Here at the College of Social Sciences and Public Policy (COSSPP), our faculty have been quite busy! Here are some of the projects that our faculty have recently published.
“Global banking and the spillovers from political shocks at the core of the world economy” by Dr. Raphael Cunha
In his recent article, Dr. Cunha examines cross-border banking as a distinct transmission mechanism for political shocks. To do so, he looks to the unanticipated outcomes of the 2016 US presidential election and the Brexit referendum to identify the role of cross-border banking in transmitting these shocks. He finds that US global banks benefited disproportionately from the US election surprise. Accordingly, countries with closer ties to US banks fared relatively better; exposure to US bank flows cushioned the negative effect of the election. Evidence from Brexit reinforces the banking-channel hypothesis.
“Calculated Ageism: Generational Sacrifice as a Response to the COVID-19 Pandemic” by Dr. Anne Barrett
In her recent article, Dr. Barrett explores “calculated ageism”—a term we use to refer to a political figure’s edict that older adults should sacrifice their lives if it will mitigate the pandemic’s economic damage to younger people. Using thematic analysis, she examines tweets (n = 188) responding to Texas Lt. Governor Dan Patrick’s March 23, 2020, statement that encouraged generational self-sacrifice. Themes that emerged included positions of support or opposition and tweeters’ critiques. The large majority of tweets—90%—opposed calculated ageism, while only 5% supported it and 5% conveyed no position.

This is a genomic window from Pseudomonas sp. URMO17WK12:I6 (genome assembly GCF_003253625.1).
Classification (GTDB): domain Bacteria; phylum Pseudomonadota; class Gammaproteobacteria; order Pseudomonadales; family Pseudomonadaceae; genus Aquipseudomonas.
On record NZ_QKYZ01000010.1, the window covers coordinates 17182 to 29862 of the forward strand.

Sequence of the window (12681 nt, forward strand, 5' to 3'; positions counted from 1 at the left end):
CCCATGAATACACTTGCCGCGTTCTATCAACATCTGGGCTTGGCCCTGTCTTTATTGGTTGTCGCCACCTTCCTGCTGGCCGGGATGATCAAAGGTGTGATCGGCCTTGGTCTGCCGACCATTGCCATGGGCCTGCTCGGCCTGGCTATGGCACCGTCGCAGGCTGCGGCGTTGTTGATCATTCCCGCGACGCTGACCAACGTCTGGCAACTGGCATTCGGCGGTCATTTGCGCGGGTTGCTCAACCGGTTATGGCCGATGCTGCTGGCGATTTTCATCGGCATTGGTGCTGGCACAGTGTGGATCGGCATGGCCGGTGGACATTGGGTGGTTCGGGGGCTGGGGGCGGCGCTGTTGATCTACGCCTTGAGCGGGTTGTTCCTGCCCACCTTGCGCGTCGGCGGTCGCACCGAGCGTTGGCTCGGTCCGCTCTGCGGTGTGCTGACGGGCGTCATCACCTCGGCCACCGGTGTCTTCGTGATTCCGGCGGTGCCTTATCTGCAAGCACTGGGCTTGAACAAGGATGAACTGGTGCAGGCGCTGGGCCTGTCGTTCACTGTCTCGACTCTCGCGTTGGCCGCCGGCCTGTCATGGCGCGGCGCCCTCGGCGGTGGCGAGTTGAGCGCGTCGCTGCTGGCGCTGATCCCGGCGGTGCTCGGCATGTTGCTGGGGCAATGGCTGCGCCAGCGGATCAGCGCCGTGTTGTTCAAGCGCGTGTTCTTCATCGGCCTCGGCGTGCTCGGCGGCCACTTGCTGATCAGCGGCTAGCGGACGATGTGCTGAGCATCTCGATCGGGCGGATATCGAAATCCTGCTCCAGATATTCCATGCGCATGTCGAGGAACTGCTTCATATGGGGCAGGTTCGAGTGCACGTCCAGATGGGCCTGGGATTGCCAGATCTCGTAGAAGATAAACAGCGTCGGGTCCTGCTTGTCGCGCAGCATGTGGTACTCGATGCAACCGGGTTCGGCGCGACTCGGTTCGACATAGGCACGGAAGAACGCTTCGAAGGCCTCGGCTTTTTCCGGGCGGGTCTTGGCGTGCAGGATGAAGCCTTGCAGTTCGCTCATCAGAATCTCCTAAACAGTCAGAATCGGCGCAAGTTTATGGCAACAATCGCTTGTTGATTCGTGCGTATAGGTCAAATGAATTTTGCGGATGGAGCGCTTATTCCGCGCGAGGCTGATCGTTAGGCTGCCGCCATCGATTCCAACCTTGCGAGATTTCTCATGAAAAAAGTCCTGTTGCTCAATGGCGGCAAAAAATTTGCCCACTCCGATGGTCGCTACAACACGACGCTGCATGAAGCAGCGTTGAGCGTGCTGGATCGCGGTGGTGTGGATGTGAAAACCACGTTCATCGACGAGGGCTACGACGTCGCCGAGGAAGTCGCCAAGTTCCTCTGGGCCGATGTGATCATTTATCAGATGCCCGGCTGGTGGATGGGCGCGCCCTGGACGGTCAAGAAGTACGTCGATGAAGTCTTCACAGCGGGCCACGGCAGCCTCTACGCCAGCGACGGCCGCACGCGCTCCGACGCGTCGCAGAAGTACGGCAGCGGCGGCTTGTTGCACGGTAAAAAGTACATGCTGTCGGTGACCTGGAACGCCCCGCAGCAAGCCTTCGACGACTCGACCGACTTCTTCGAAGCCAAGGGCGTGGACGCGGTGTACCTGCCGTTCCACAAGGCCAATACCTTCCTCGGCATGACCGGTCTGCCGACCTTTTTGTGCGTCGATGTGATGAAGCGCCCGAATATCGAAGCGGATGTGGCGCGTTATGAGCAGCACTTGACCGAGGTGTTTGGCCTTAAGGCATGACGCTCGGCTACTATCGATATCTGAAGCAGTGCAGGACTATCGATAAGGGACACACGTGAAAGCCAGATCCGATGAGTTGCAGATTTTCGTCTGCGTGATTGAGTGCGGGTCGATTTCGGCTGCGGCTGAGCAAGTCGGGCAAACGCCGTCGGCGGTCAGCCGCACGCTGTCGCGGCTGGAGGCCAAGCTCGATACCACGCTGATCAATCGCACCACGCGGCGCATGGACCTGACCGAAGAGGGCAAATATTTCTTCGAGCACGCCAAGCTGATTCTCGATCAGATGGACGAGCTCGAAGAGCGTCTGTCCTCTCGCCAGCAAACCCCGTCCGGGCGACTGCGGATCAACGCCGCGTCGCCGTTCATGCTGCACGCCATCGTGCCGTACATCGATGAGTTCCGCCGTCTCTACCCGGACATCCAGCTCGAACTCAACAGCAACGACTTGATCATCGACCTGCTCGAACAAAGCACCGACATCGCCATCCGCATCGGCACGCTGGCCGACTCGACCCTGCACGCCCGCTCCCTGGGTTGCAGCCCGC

“Exploratory Analysis of Revealed Pedestrian Paths as Cues for Designing Pedestrian Infrastructure” by Dr. Christopher Coutts
In his recent article, Dr. Coutts examines the desired paths used by pedestrians. To do so, he conducts (1) aerial photography and spatial analysis were used to create an inventory of desired paths on the campus of Florida State University, and (2) a survey of desired path users was administered to determine the drivers of this activity. A comparison of spatial data from 2013 and 2018 demonstrates an array of desired paths on campus and, over time, campus planners have codified many of these informal paths. The results from the survey demonstrate that pedestrians use desired paths primarily for efficiency but not at the expense of nighttime safety concerns.